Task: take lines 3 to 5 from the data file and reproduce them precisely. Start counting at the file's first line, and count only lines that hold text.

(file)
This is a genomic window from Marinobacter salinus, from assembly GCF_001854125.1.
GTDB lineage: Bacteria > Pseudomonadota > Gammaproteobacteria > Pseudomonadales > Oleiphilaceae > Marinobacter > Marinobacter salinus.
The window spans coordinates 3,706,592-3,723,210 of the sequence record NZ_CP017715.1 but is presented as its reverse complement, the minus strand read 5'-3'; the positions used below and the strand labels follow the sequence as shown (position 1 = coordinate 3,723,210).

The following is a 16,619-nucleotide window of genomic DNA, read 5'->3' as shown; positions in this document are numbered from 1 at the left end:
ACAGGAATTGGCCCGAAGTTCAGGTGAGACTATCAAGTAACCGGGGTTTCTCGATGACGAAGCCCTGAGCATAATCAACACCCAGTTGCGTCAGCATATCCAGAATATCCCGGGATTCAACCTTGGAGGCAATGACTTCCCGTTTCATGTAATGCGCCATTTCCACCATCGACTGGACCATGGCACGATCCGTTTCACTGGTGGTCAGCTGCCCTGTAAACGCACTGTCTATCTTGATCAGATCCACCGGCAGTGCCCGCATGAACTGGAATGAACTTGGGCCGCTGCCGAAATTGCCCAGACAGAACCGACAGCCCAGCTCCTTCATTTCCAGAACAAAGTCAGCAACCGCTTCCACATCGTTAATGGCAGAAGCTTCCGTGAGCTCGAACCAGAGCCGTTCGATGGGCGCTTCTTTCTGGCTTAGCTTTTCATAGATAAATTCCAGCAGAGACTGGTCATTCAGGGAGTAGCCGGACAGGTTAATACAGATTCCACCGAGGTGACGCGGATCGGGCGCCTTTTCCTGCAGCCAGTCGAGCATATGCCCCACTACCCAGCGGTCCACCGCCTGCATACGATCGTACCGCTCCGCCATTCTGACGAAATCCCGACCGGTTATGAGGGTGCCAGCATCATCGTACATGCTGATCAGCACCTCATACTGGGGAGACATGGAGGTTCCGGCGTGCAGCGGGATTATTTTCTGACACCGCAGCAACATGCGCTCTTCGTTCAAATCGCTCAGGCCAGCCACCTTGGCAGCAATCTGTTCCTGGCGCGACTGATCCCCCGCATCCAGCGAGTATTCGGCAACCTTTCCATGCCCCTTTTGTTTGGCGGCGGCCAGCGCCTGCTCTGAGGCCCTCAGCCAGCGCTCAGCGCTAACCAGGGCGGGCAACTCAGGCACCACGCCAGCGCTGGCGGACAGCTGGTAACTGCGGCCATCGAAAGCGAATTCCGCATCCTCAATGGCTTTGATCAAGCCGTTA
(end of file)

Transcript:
The window spans coordinates 3,706,592-3,723,210 of the sequence record NZ_CP017715.1 but is presented as its reverse complement, the minus strand read 5'-3'; the positions used below and the strand labels follow the sequence as shown (position 1 = coordinate 3,723,210).

The following is a 16,619-nucleotide window of genomic DNA, read 5'->3' as shown; positions in this document are numbered from 1 at the left end:
ACAGGAATTGGCCCGAAGTTCAGGTGAGACTATCAAGTAACCGGGGTTTCTCGATGACGAAGCCCTGAGCATAATCAACACCCAGTTGCGTCAGCATATCCAGAATATCCCGGGATTCAACCTTGGAGGCAATGACTTCCCGTTTCATGTAATGCGCCATTTCCACCATCGACTGGACCATGGCACGATCCGTTTCACTGGTGGTCAGCTGCCCTGTAAACGCACTGTCTATCTTGATCAGATCCACCGGCAGTGCCCGCATGAACTGGAATGAACTTGGGCCGCTGCCGAAATTGCCCAGACAGAACCGACAGCCCAGCTCCTTCATTTCCAGAACAAAGTCAGCAACCGCTTCCACATCGTTAATGGCAGAAGCTTCCGTGAGCTCGAACCAGAGCCGTTCGATGGGCGCTTCTTTCTGGCTTAGCTTTTCATAGATAAATTCCAGCAGAGACTGGTCATTCAGGGAGTAGCCGGACAGGTTAATACAGATTCCACCGAGGTGACGCGGATCGGGCGCCTTTTCCTGCAGCCAGTCGAGCATATGCCCCACTACCCAGCGGTCCACCGCCTGCATACGATCGTACCGCTCCGCCATTCTGACGAAATCCCGACCGGTTATGAGGGTGCCAGCATCATCGTACATGCTGATCAGCACCTCATACTGGGGAGACATGGAGGTTCCGGCGTGCAGCGGGATTATTTTCTGACACCGCAGCAACATGCGCTCTTCGTTCAAATCGCTCAGGCCAGCCACCTTGGCAGCAATCTGTTCCTGGCGCGACTGATCCCCCGCATCCAGCGAGTATTCGGCAACCTTTCCATGCCCCTTTTGTTTGGCGGCGGCCAGCGCCTGCTCTGAGGCCCTCAGCCAGCGCTCAGCGCTAACCAGGGCGGGCAACTCAGGCACCACGCCAGCGCTGGCGGACAGCTGGTAACTGCGGCCATCGAAAGCGAATTCCGCATCCTCAATGGCTTTGATCAAGCCGTTA